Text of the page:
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Methodology
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Assessment of interaction

Introduction

Often the relationship between two variables is modified by another control variable. This means that the strength and/or direction of an association varies according to the value of one or more additional variable(s).

Definition:

Interaction exists when the true association between two variables changes as the value of a third variable changes.[1]

The interaction effect is multiplicative as demonstrated in the figure below. The independent variables, X and Z, have an effect on outcome, Y. In addition, the combined variable, XZ, also has an effect on Y. This means that removing Z will change the effect of X on Y and vice versa.


You should test for interaction if you have two independent variables that predict an outcome (dependent variable) and you suspect that combining these variables will have an additional effect on the outcome. In other words, the relationship between X and Y will be stronger, weaker or in the opposite direction at different values of Z.

Example

To demonstrate, we will use data from a sample of 1,277 women of reproductive age in Thai Nguyen province. Stata software is used for statistical analysis. We want to examine the relationship between women’s use of modern contraceptive methods and the number of living children a woman already has.

Research question: What is the effect of having one additional child on the use of modern contraceptives among women of reproductive age in Thai Nguyen province?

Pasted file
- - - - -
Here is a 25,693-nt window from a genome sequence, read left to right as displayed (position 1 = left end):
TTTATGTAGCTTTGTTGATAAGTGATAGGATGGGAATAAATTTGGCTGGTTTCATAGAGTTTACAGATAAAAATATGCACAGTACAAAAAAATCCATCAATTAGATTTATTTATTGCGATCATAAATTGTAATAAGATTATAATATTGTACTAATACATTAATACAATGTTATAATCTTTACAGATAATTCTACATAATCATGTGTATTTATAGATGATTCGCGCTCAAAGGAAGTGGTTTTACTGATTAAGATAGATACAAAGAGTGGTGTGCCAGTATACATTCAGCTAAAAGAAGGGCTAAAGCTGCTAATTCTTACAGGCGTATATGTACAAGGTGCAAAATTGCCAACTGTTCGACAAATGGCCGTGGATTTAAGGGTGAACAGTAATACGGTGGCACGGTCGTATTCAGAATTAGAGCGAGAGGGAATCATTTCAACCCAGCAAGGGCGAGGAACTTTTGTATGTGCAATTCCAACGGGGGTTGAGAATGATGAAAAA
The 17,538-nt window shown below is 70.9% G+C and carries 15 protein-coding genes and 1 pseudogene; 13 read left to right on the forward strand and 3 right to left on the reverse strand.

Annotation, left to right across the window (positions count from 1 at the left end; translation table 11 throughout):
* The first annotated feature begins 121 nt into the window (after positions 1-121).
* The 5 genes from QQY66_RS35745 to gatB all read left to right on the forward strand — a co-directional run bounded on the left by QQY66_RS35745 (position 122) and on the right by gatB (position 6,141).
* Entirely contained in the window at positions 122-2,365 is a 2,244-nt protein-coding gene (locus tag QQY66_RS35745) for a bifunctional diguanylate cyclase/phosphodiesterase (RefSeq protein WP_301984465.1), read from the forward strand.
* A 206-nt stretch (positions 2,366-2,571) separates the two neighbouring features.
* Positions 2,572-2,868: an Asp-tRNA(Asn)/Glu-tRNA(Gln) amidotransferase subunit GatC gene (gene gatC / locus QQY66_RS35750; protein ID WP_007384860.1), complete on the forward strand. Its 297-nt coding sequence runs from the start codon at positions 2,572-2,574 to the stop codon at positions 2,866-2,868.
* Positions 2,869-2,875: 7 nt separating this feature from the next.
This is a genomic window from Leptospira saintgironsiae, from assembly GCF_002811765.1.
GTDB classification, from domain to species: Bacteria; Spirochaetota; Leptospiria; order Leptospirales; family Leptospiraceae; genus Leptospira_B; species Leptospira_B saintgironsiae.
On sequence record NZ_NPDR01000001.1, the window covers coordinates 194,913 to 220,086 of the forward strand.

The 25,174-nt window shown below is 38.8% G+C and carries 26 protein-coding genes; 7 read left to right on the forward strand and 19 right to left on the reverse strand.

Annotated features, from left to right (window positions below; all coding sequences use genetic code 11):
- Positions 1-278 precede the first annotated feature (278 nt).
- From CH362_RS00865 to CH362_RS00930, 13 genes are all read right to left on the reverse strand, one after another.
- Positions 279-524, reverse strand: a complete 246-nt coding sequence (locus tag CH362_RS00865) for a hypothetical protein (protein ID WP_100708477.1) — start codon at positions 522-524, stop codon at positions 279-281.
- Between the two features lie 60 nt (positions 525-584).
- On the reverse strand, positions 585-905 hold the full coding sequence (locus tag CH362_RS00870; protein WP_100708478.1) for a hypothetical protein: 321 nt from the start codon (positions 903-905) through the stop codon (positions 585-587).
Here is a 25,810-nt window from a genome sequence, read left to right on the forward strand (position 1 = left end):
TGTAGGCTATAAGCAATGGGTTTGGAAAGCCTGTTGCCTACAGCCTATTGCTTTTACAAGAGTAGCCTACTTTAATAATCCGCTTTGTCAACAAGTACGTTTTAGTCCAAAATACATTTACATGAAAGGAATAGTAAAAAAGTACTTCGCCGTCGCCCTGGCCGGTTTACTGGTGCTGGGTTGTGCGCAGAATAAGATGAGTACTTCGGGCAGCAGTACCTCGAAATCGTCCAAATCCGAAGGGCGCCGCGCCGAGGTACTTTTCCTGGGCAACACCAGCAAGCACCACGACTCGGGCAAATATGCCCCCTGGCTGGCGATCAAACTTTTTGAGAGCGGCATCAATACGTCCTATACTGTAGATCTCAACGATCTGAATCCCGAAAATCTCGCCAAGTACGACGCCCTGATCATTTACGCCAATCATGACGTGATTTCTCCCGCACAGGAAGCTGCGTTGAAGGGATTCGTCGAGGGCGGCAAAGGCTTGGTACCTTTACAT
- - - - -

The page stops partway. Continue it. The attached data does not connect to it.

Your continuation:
We predict that the more children a woman has, the more likely she will be to use modern contraception to prevent further pregnancies. However, we suspect that this relationship varies according to women’s age. This is because both number of children and age have been shown to predict contraceptive practices. In addition, younger women and older women may have different attitudes and practices related to both family size and contraceptive use. To explore this relationship, we follow the steps below.

[1] Agresti A. & Finlay B. (1997). Statistical Methods for the Social Sciences. 3rd ed. Upper Saddle River, NJ: Prentice Hall, Inc.

Univariate analyses

Descriptive statistics of the variables are provided below.

Dependent (Outcome) variable: Modern contraceptive use [use_modern]

  • No=0= Uses no contraception or uses traditional contraceptive method
  • Yes=1= Uses modern contraceptive method (IUD, condom, or pill)


Independent variables:

  • Variable of interest: Number of living children (continuous) [total_child_alive]
  • Suspected interaction or moderator variable: Age in years (continuous) [age]


Bivariate analysis

Using bivariate analysis, we can test the association between the independent variables and modern contraceptive use. Because both of the independent variables are continuous, we employ a t-test.

Both number of living children and age are significantly associated with modern contraceptive use (P<0.01).

To see if there is evidence of interaction, we examine the strength of the relationship between the outcome and the independent variable of interest at different levels of the third variable. In this example, we do so by using the logit command to calculate the odds ratio (OR) for using modern contraception (yes vs. no) with each additional child at different ages – 25 years, 35 years and 45 years.

A) 25 years